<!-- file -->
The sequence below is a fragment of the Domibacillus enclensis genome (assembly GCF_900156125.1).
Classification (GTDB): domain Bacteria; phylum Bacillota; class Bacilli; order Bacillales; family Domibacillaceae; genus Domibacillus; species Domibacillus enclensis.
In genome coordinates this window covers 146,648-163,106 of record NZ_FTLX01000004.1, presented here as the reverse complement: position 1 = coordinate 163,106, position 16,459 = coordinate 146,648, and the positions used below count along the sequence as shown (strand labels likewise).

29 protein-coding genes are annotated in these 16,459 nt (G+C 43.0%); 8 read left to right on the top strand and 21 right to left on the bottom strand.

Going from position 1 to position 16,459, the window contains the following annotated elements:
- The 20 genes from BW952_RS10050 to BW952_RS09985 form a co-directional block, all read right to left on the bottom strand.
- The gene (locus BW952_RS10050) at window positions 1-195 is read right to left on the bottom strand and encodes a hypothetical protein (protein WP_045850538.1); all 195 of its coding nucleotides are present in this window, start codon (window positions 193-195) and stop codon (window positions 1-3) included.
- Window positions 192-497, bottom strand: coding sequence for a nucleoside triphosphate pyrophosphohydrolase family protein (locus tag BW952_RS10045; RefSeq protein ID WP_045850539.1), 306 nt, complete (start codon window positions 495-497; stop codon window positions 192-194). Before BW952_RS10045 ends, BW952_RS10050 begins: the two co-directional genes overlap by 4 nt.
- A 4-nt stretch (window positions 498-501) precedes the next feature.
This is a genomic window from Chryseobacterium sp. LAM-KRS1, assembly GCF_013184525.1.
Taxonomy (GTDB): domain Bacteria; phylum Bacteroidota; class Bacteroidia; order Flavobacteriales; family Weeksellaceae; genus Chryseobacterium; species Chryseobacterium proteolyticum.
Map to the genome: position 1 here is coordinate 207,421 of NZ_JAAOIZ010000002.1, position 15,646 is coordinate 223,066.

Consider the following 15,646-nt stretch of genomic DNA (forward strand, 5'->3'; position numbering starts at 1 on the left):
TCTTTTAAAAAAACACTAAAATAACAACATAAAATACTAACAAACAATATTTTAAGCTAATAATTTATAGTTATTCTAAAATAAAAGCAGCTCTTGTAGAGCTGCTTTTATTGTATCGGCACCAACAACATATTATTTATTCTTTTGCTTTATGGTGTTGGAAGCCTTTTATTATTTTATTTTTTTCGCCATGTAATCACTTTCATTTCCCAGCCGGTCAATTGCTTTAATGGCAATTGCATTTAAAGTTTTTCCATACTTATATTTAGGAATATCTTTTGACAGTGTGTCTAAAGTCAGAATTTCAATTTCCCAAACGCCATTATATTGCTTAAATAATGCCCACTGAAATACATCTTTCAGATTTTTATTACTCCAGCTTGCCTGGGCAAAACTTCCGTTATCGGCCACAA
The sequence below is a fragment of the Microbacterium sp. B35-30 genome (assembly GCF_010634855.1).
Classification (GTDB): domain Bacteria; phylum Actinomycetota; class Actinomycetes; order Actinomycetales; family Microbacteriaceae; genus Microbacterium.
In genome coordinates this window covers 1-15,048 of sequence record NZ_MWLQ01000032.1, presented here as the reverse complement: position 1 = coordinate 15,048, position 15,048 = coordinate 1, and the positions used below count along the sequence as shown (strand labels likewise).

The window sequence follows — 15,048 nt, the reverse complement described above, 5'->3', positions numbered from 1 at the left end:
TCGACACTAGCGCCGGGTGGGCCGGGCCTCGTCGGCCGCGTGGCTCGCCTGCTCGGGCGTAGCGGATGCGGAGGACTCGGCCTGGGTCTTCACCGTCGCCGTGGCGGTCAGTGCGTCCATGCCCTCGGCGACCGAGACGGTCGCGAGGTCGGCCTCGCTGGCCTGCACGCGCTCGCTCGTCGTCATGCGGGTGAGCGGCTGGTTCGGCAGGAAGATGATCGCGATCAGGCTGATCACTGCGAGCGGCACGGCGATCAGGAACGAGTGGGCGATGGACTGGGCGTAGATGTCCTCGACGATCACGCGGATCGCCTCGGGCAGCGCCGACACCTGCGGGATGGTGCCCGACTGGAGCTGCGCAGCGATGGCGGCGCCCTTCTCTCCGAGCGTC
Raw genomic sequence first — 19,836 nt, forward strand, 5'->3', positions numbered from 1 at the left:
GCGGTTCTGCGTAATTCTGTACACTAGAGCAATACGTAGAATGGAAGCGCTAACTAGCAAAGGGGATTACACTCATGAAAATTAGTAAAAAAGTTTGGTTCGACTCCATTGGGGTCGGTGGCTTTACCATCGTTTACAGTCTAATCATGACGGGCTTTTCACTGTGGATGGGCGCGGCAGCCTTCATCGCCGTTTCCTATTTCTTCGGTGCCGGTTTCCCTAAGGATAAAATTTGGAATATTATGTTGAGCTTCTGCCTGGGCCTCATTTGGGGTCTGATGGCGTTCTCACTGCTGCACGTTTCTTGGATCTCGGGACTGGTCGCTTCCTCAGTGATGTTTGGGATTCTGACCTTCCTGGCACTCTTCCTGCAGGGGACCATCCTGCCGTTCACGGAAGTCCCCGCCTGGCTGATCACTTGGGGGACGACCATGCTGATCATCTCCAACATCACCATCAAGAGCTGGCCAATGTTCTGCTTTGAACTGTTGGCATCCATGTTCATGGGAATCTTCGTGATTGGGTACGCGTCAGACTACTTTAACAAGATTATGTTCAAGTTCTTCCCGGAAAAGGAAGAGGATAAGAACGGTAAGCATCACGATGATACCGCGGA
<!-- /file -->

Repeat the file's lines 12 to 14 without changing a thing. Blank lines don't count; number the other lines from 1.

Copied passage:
Map to the genome: position 1 here is coordinate 207,421 of NZ_JAAOIZ010000002.1, position 15,646 is coordinate 223,066.

Consider the following 15,646-nt stretch of genomic DNA (forward strand, 5'->3'; position numbering starts at 1 on the left):
TCTTTTAAAAAAACACTAAAATAACAACATAAAATACTAACAAACAATATTTTAAGCTAATAATTTATAGTTATTCTAAAATAAAAGCAGCTCTTGTAGAGCTGCTTTTATTGTATCGGCACCAACAACATATTATTTATTCTTTTGCTTTATGGTGTTGGAAGCCTTTTATTATTTTATTTTTTTCGCCATGTAATCACTTTCATTTCCCAGCCGGTCAATTGCTTTAATGGCAATTGCATTTAAAGTTTTTCCATACTTATATTTAGGAATATCTTTTGACAGTGTGTCTAAAGTCAGAATTTCAATTTCCCAAACGCCATTATATTGCTTAAATAATGCCCACTGAAATACATCTTTCAGATTTTTATTACTCCAGCTTGCCTGGGCAAAACTTCCGTTATCGGCCACAA